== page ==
None of the books is long – Robertson's is just 140 pages. The fundamental reason for this is that Dawkins' arguments are insubstantial – they simply don't take much refuting. This is startling, given that many of the million-odd copies of TGD that have been sold were presumably bought by people who swallowed it whole (though a near-atheist friend of mine commented, “Pile of s***e, wasn't it? And I love RD”).

The story of how David Robertson's book came about is fairly well known. Robertson is a pastor, and having read Dawkins' book, wrote a letter in response and posted it on his church website. This found its way onto Dawkins' own website, and generated a huge response – which led to Robertson writing further letters. These form the basis of his book.

Of these three books published in response to TGD, “The Dawkins Letters” is probably the one I preferred. I think this is because Robertson is most similar to me philosophically; I find that he articulates most clearly the thoughts that I struggled to get into order whilst I read Dawkins' book. Also, unlike Dawkins, Cornwell and McGrath, Robertson is not writing from the shelter of an academic ivory tower – his beliefs are being put to test in a real world of real people. It is clearly a Christian book – even an “apologetic” one. Dawkins refuses to engage with people who disagree with him. This is one of the most significant weaknesses of TGD, and indeed of Dawkins' more recent work in general, as the effect is that it is like reading a rant, rather than dialectic. Robertson points out that the traits that Dawkins describes as being present in fundamentalists are present and writ large in his own work – mocking stereotype versions of opponents' arguments, refusing to engage with the “unenlightened”, even the crusade meetings, where the triumphs of the movement are lauded by the faithful.

Robertson's book is full of quotable passages. One section that interested me in particular was what he wrote about Hitler. Atheists, including Dawkins, pick up quotations which suggest that Hitler claimed what he was doing was a Christian crusade, rather than the outworking of atheist philosophy. Conveniently, Robertson studied Hitler “extensively”, and is able to explain the context in which such quotations came, and also from Hitler's private conversations, to explain what Hitler really thought about Christianity - “The heaviest blow that ever struck humanity was the coming of Christianity.”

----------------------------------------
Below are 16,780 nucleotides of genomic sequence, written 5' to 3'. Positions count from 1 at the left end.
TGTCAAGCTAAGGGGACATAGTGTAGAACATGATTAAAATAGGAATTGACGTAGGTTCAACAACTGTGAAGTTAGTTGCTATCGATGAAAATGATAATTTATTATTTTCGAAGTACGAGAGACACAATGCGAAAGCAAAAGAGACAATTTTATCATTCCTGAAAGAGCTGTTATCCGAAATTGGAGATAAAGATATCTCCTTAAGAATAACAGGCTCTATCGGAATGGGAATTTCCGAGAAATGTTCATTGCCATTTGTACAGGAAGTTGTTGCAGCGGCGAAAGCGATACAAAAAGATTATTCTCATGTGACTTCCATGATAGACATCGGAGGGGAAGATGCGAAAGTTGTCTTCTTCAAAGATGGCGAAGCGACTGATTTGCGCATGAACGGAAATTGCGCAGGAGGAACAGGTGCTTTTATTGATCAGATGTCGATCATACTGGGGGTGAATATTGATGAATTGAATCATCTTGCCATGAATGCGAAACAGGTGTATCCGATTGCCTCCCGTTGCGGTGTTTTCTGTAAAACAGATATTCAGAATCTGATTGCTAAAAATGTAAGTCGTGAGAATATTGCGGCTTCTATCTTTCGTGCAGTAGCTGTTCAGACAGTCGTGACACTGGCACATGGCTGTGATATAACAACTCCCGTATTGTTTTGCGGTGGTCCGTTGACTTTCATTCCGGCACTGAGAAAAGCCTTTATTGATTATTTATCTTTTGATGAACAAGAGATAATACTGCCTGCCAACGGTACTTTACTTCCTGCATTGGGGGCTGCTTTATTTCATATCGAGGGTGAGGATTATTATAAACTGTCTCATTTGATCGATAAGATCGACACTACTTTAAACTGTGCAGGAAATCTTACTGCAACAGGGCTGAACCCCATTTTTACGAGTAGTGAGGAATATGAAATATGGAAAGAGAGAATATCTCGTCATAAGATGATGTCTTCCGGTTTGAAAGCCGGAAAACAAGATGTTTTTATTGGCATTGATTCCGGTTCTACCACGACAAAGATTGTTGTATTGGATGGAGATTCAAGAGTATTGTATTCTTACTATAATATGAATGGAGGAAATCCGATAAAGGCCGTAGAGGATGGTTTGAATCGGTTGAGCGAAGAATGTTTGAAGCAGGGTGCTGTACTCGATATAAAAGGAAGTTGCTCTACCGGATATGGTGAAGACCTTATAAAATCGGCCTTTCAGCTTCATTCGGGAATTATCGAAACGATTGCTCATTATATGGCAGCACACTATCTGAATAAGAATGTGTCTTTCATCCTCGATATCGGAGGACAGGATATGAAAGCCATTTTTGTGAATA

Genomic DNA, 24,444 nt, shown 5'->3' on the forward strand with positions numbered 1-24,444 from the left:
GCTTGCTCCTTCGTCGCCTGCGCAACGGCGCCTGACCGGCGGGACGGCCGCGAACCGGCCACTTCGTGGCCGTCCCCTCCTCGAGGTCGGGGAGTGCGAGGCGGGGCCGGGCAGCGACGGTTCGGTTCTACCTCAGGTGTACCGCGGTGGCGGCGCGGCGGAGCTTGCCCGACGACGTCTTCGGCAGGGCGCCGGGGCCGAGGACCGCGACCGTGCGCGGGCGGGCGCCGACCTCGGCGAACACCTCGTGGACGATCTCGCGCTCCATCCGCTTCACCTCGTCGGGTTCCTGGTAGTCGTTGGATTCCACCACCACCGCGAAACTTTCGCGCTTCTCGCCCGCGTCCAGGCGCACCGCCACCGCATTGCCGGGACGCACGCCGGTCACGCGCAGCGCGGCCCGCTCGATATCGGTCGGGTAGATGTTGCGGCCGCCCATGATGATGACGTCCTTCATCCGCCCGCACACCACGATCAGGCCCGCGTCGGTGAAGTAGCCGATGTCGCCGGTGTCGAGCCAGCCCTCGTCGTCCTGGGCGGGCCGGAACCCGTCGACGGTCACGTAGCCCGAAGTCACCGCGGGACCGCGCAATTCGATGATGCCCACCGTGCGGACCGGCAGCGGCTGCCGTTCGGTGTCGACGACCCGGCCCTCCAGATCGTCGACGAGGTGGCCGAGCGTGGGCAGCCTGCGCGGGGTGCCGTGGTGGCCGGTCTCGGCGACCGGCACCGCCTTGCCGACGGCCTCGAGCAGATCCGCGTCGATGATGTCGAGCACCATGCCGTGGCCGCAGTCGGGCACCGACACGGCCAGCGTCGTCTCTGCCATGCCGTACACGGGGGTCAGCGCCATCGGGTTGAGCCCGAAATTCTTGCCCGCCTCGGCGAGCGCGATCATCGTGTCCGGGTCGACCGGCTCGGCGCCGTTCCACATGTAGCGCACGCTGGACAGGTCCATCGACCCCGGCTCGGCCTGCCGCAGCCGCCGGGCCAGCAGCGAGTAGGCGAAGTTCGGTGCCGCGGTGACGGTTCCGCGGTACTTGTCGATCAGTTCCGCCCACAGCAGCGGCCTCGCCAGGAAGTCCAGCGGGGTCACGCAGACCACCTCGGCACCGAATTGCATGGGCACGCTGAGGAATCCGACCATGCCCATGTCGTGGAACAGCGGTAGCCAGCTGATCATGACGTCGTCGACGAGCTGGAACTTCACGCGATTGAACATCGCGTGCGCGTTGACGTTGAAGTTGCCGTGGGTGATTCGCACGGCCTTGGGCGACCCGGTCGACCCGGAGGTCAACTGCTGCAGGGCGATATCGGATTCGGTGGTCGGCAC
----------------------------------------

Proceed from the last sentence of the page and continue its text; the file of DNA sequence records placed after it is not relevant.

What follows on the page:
“The Dawkins Letters” is a readable and considered response to TGD. It will encourage and help any Christians who don't know what to say, and for non-Christians who are at least prepared to wonder if things aren't quite as Dawkins has made out, it makes a good case for at least one alternative worldview. Again, the charge of “opportunistic publishing” will be levelled – but if no response was forthcoming, then the assumption would be that Dawkins was irrefutable.
Review of "The Dawkins Letters: Challenging Atheist Myths" by David Robertson, posted on Amazon.

Friday, February 01, 2008

Snow on the Pennines

I listened this evening to a news report about lorries stranded by snow, including a phone call from one of the drivers. The weather has been forecast for a week, so you might have thought that a sensible person might have made sure that they had extra food, warm clothing - or found a route that avoided areas that were vulnerable to snow - or just found somewhere safe to park up until it was clear.

Instead, the driver complained about the fact that "nothing had been done", given the notice. Roads hadn't been gritted (actually, I suspect that they had - but grit is for getting rid of lying ice and snow primarily; it doesn't stop a heavy snowfall from blocking a road, and of course once a road is blocked, it isn't easy to clear); people hadn't come along and given him food; the police hadn't arrived to tell him what was happening. So there he was, stranded, down to his last litre of water with just one meal available.

Hmm. Perhaps we ought to learn to take responsibility for ourselves to a greater extent, chaps? The idea of warnings about weather is that we as individuals respond to them - not that we assume that this is something for everybody else to do. Of course snow messes up roads - it messes up airports as well, which is why pilots prepare for delays and de-ice aeroplanes - they don't simply assume that the weather forecast is for other people to respond to. The driver's comments were sadly symptomatic of a society in which people have come to expect everything to be sorted out for them - even the weather.